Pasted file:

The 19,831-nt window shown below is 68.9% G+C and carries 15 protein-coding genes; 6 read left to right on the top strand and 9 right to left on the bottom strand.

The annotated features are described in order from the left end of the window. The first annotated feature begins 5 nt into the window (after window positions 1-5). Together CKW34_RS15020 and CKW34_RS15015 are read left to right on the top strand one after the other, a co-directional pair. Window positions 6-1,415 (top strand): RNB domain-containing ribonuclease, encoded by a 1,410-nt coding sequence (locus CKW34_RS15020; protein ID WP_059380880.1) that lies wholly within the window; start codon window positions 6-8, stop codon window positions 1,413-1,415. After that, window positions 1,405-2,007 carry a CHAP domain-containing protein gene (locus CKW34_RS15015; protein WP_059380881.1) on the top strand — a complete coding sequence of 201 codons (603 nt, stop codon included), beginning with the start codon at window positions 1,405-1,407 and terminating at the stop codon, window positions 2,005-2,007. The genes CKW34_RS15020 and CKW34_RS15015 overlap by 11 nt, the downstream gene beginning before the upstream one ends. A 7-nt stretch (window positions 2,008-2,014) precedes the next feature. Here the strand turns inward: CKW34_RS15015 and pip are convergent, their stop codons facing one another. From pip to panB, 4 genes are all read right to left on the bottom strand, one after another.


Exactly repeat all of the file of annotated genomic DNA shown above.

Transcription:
The 19,831-nt window shown below is 68.9% G+C and carries 15 protein-coding genes; 6 read left to right on the top strand and 9 right to left on the bottom strand.

The annotated features are described in order from the left end of the window. The first annotated feature begins 5 nt into the window (after window positions 1-5). Together CKW34_RS15020 and CKW34_RS15015 are read left to right on the top strand one after the other, a co-directional pair. Window positions 6-1,415 (top strand): RNB domain-containing ribonuclease, encoded by a 1,410-nt coding sequence (locus CKW34_RS15020; protein ID WP_059380880.1) that lies wholly within the window; start codon window positions 6-8, stop codon window positions 1,413-1,415. After that, window positions 1,405-2,007 carry a CHAP domain-containing protein gene (locus CKW34_RS15015; protein WP_059380881.1) on the top strand — a complete coding sequence of 201 codons (603 nt, stop codon included), beginning with the start codon at window positions 1,405-1,407 and terminating at the stop codon, window positions 2,005-2,007. The genes CKW34_RS15020 and CKW34_RS15015 overlap by 11 nt, the downstream gene beginning before the upstream one ends. A 7-nt stretch (window positions 2,008-2,014) precedes the next feature. Here the strand turns inward: CKW34_RS15015 and pip are convergent, their stop codons facing one another. From pip to panB, 4 genes are all read right to left on the bottom strand, one after another.